What is the meaning of single and double underscore before an object name in Python?

Better Stack Team
Updated on February 3, 2023

In Python, single underscore _ before an object name means that the object is meant to be private, and shouldn't be directly accessed from outside the class. However, it is just a naming convention, and there is nothing actually stopping you from accessing these objects.

On the other hand, double underscore __ before an object name is used to create so-called "name mangling". This is a way to make instance variables less likely to collide with variables in subclasses. When a class attribute name is preceded by two underscores, Python replaces each underscore and the character following it with the name of the class, in order to avoid name clashes between attributes in different classes. For example:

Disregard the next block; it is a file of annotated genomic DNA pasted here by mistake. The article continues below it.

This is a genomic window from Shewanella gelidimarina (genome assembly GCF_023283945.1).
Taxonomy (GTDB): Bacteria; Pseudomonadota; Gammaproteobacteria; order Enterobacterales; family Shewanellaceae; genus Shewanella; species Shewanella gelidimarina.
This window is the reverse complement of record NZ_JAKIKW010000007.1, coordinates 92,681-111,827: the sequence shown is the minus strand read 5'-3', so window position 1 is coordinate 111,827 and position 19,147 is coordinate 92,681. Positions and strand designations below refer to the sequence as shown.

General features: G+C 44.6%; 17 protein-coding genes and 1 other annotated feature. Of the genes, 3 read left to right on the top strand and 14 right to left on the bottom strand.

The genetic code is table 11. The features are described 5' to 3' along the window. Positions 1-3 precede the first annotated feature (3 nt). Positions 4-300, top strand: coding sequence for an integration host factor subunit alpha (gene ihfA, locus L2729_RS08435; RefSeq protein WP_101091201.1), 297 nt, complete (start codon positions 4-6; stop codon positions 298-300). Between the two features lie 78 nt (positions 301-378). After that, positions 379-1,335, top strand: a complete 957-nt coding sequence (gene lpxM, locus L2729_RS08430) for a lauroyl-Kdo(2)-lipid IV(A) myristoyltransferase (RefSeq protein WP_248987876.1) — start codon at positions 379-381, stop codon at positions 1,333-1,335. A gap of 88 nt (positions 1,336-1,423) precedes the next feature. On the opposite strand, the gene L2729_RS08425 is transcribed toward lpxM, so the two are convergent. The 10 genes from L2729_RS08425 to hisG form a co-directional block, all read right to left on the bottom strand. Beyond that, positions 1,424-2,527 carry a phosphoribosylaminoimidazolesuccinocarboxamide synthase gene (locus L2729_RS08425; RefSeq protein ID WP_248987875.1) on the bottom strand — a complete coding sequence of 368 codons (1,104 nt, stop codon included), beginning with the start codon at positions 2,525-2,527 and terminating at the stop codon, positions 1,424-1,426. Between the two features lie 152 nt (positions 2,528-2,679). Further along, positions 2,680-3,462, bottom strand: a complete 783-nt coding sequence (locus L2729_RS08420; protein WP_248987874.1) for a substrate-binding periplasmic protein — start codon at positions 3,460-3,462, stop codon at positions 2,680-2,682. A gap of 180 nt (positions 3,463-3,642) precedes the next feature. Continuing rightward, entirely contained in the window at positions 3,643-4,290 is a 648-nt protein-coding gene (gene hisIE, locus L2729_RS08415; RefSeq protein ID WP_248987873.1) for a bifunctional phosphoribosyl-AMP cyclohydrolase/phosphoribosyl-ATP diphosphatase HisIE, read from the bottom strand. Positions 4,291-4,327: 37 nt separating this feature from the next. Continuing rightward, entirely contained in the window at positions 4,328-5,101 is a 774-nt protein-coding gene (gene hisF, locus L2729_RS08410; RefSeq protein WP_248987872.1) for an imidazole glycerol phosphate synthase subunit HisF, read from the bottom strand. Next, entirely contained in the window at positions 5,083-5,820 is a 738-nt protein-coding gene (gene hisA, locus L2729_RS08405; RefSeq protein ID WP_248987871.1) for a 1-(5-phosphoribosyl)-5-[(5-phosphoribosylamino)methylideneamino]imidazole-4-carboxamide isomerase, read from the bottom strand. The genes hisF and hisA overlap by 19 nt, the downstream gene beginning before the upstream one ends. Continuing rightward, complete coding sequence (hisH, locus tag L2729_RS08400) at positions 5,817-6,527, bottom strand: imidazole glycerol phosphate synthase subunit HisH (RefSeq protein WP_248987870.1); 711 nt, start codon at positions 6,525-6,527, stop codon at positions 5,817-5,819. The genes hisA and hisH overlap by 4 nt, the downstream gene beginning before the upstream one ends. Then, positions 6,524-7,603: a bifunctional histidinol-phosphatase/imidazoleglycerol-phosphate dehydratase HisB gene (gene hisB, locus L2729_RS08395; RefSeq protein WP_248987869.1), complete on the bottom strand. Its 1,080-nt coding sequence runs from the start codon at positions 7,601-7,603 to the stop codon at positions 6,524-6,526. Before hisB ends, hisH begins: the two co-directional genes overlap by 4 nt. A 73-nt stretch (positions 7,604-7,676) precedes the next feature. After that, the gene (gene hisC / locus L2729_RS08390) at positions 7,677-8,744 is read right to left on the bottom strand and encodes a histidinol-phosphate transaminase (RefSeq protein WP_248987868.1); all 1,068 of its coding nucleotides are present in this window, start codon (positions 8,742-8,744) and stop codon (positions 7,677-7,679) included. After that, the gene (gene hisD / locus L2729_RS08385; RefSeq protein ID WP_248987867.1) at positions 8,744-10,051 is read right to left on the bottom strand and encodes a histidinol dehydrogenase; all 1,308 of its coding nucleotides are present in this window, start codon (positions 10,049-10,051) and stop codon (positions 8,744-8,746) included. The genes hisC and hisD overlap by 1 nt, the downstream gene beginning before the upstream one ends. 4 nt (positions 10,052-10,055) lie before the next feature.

class MyClass:
    def __init__(self):
        self.__private = 42

obj = MyClass()
print(obj.__private)  # this will raise an AttributeError
print(obj._MyClass__private)  # this works

Name mangling is not intended to provide real privacy; it is just a way to avoid accidental name clashes between class attributes. If you really want to prevent external access to an object, you should use the private module, which provides a more robust way of creating private variables in Python.

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